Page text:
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CAI Holds Congressional Briefing to Unveil New Report:

Shame on U.S.
Failings by All Three Branches of Our Federal Government Leave
Abused and Neglected Children Vulnerable to Further Harm
January 27, 2015

The federal government's dereliction allows states to fall short on meeting minimum child welfare standards. Below is information specific to New Mexico:

CFSR Results Summary: In its Child and Family Services Review (CFSR) process, HHS determines whether each state is in substantial conformity with 7 specific outcomes (pertaining to the areas of safety, permanency and family and child well-being) and 7 systemic factors (relating to the quality of services delivered to children and families and the outcomes they experience).  In the first two rounds of the CFSR, HHS has concluded that New Mexico was:

Round 1 (2002)

  • NOT in substantial conformity with 6 of the 7 Outcomes
  • NOT in substantial conformity with 1 of the 7 Systemic Factors

Round 2 (2007)   

  • NOT in substantial conformity with 7 of the 7 Outcomes
  • NOT in substantial conformity with 4 of the 7 Systemic Factors

Although federal law mandates that any state found not to be operating in substantial conformity during an initial or subequent review must begin a full review within two years after approval of the state's program improvement plan, HHS has announced that New Mexico will not undergo Round 3 of the CFSR until FY 2015 (see CFSR Technical Bulletin #7 (March 2014)).

Documents from the U.S. Health & Human Services Children's Bureau

Child Welfare In the News**

  • Lawmakers grill new CYFD chief on unspent funds for child welfare (The New Mexican - January 28, 2015) Instead of endorsing the Legislative Finance Committee staff's recommendation to bring on 66 new employees to handle child abuse investigations, Jacobson supported a plan from the Department of Finance and Administration -- where her husband is employed. It calls for 45 new positions. Jacobson said her stance is based on the department's needs and priorities, and that she won't ask for more money than the department needs.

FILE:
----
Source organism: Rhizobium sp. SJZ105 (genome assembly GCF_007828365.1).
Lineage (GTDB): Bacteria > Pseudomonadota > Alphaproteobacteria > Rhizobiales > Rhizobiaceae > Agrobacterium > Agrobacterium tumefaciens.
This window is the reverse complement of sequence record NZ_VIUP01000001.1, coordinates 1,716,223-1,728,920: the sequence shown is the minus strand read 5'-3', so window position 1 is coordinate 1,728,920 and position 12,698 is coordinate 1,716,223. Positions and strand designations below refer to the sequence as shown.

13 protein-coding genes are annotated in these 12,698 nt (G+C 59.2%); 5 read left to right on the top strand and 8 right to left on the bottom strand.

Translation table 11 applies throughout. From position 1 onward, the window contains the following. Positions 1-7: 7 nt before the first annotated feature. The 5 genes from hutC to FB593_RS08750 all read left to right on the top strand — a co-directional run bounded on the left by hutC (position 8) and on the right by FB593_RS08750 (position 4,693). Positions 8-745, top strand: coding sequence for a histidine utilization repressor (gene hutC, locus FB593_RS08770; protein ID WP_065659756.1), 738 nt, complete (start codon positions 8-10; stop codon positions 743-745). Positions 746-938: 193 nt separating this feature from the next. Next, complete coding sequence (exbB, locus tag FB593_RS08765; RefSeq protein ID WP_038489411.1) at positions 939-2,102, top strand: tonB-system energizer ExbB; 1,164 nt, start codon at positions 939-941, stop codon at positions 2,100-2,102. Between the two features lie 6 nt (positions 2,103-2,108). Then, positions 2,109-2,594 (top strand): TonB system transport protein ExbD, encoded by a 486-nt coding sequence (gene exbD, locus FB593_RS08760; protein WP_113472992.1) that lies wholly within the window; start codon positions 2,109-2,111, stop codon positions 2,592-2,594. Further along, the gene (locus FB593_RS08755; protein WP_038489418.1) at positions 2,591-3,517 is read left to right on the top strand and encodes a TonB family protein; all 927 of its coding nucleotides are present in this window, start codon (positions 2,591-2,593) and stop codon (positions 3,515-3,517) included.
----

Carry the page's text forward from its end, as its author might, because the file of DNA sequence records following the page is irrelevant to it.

• State makes little progress in child welfare; child poverty rises (Albuquerque Business First - January 20, 2015) New data released through the Annie E. Casey Foundation's KIDS COUNT program put New Mexico 49th in the nation for children's well-being - a slight improvement over last year's dead-last ranking. Poverty rates among New Mexico's children, however, actually rose, even as they fell nationwide.
  • Lawmaker proposes mandatory family services in abuse cases (Associated Press - January 13, 2015) A New Mexico lawmaker wants to make it mandatory for parents or guardians to receive court-ordered family services when abuse or neglect of a child is suspected.
  • CYFD seeks $10M to expand child welfare reforms (Associated Press - January 02, 2015) It will take an infusion of about $10 million if New Mexico wants to move ahead with and expand reforms to improve the way child abuse cases are investigated and tracked in New Mexico, according to child welfare officials. The Children, Youth and Families Department made that case for the funding during a Legislative Finance Committee meeting last month.
  • Better child-care options can help combat fatal child abuse (Las Cruces Sun-News - December 14, 2014)
    New Mexico has consistently had one of the highest rates of fatal child abuse and neglect in the country in recent years. For four of the past five years, New Mexico has been among the eight states with the highest number of per-capita child abuse and neglect deaths.

**news summaries taken from daily newsfeed service of HHS' Child Welfare Information Gateway



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Children's Advocacy Institute
University of San Diego School of Law
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